A judge in the United Kingdom recently ruled that a woman who sustained a severe head injury during a past violent rape was ‘married off’ by her father for money in a deal designed to improve the husband’s U.K. immigration prospects.

The case was heard in the Court of Protection, a special court dedicated to cases involving people who lack the mental capacity to make decisions. The judge ruled that the Islamic ceremony, which took place at the Northampton Islamic Center and was solemnized by an imam, was “arranged entirely” by the mentally challenged woman’s father and her husband.

Also at issue for the judge was the father’s spending of his daughter’s money “for his own purposes” and with no intention of repaying her. Contending that the woman was “unquestionably married under the influence of her father” and that the marriage occurred when the woman was “vulnerable to influence,” the judge concluded that the marriage is not valid under U.K. law.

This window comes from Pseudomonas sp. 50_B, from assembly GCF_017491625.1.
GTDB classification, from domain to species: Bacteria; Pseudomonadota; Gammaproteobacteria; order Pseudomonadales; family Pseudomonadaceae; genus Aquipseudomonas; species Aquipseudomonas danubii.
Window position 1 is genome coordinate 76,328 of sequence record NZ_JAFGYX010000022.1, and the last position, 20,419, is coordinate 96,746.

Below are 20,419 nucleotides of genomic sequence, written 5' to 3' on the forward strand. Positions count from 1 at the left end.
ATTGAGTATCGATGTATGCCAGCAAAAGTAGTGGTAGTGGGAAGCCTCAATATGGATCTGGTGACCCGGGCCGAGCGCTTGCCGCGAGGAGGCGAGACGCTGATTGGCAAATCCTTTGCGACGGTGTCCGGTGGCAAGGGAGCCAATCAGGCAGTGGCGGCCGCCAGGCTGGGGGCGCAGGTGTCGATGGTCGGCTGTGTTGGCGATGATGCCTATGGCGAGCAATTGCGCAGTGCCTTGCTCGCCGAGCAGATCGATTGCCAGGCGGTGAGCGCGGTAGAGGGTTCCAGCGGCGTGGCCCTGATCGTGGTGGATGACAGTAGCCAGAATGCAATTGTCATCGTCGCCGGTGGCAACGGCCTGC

Testimony from multiple witnesses, including medical specialists and an expert in Islamic law, led the judge to decide that the “primary motive” of the husband in the case was to “achieve an improved immigration status.”

The judge found the motives of the woman’s father “more difficult to discern,” and issued a written ruling that read, “I conclude that he acted partly to assist [the husband] in his immigration application but also because he thought it would be right for [his daughter], and the family as a whole, for her to be married.”

A 2017 survey conducted for Channel 4 suggested that a large majority of marriages involving Muslims in Britain are not valid under U.K. law. Almost two-thirds of married Muslim women reported being wed in Nikah ceremonies, which leaves them unprotected in family courts.

Female Muslim researchers conducted the survey of 923 women, which revealed a significant number of women living in polygamous arrangements — 37 percent of whom admitted being forced into the situation against their will.